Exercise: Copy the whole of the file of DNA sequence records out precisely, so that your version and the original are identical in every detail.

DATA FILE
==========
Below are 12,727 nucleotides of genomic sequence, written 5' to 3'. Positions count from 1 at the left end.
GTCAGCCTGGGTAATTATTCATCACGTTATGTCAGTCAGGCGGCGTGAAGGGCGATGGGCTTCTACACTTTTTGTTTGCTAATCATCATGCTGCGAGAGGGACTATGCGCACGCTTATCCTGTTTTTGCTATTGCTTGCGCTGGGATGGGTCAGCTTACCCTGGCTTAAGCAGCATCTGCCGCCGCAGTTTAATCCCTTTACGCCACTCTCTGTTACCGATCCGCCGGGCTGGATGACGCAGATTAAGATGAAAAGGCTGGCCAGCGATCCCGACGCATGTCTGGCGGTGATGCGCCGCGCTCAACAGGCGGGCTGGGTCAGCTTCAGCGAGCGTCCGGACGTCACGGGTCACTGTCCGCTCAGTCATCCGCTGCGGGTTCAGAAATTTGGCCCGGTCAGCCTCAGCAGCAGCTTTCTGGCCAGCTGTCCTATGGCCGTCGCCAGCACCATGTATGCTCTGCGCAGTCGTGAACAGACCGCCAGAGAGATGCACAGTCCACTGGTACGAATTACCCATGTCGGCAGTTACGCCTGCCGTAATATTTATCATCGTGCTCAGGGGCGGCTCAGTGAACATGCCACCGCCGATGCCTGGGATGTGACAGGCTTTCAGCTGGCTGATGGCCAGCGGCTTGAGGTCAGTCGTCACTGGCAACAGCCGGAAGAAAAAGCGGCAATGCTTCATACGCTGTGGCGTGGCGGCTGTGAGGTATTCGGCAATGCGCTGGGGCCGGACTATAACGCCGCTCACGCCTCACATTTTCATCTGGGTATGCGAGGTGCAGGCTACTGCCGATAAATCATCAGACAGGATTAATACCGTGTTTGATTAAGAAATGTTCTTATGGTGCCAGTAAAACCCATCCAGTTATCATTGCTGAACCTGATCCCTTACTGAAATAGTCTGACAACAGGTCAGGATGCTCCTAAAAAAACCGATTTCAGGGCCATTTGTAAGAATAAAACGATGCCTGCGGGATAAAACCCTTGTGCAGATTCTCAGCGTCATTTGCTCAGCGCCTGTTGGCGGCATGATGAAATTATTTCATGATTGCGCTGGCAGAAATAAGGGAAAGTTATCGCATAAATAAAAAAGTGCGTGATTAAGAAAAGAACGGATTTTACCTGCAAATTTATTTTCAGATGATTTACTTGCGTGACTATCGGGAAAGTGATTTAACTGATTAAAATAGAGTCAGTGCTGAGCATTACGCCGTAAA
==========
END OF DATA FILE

Below are 12,727 nucleotides of genomic sequence, written 5' to 3'. Positions count from 1 at the left end.
GTCAGCCTGGGTAATTATTCATCACGTTATGTCAGTCAGGCGGCGTGAAGGGCGATGGGCTTCTACACTTTTTGTTTGCTAATCATCATGCTGCGAGAGGGACTATGCGCACGCTTATCCTGTTTTTGCTATTGCTTGCGCTGGGATGGGTCAGCTTACCCTGGCTTAAGCAGCATCTGCCGCCGCAGTTTAATCCCTTTACGCCACTCTCTGTTACCGATCCGCCGGGCTGGATGACGCAGATTAAGATGAAAAGGCTGGCCAGCGATCCCGACGCATGTCTGGCGGTGATGCGCCGCGCTCAACAGGCGGGCTGGGTCAGCTTCAGCGAGCGTCCGGACGTCACGGGTCACTGTCCGCTCAGTCATCCGCTGCGGGTTCAGAAATTTGGCCCGGTCAGCCTCAGCAGCAGCTTTCTGGCCAGCTGTCCTATGGCCGTCGCCAGCACCATGTATGCTCTGCGCAGTCGTGAACAGACCGCCAGAGAGATGCACAGTCCACTGGTACGAATTACCCATGTCGGCAGTTACGCCTGCCGTAATATTTATCATCGTGCTCAGGGGCGGCTCAGTGAACATGCCACCGCCGATGCCTGGGATGTGACAGGCTTTCAGCTGGCTGATGGCCAGCGGCTTGAGGTCAGTCGTCACTGGCAACAGCCGGAAGAAAAAGCGGCAATGCTTCATACGCTGTGGCGTGGCGGCTGTGAGGTATTCGGCAATGCGCTGGGGCCGGACTATAACGCCGCTCACGCCTCACATTTTCATCTGGGTATGCGAGGTGCAGGCTACTGCCGATAAATCATCAGACAGGATTAATACCGTGTTTGATTAAGAAATGTTCTTATGGTGCCAGTAAAACCCATCCAGTTATCATTGCTGAACCTGATCCCTTACTGAAATAGTCTGACAACAGGTCAGGATGCTCCTAAAAAAACCGATTTCAGGGCCATTTGTAAGAATAAAACGATGCCTGCGGGATAAAACCCTTGTGCAGATTCTCAGCGTCATTTGCTCAGCGCCTGTTGGCGGCATGATGAAATTATTTCATGATTGCGCTGGCAGAAATAAGGGAAAGTTATCGCATAAATAAAAAAGTGCGTGATTAAGAAAAGAACGGATTTTACCTGCAAATTTATTTTCAGATGATTTACTTGCGTGACTATCGGGAAAGTGATTTAACTGATTAAAATAGAGTCAGTGCTGAGCATTACGCCGTAAA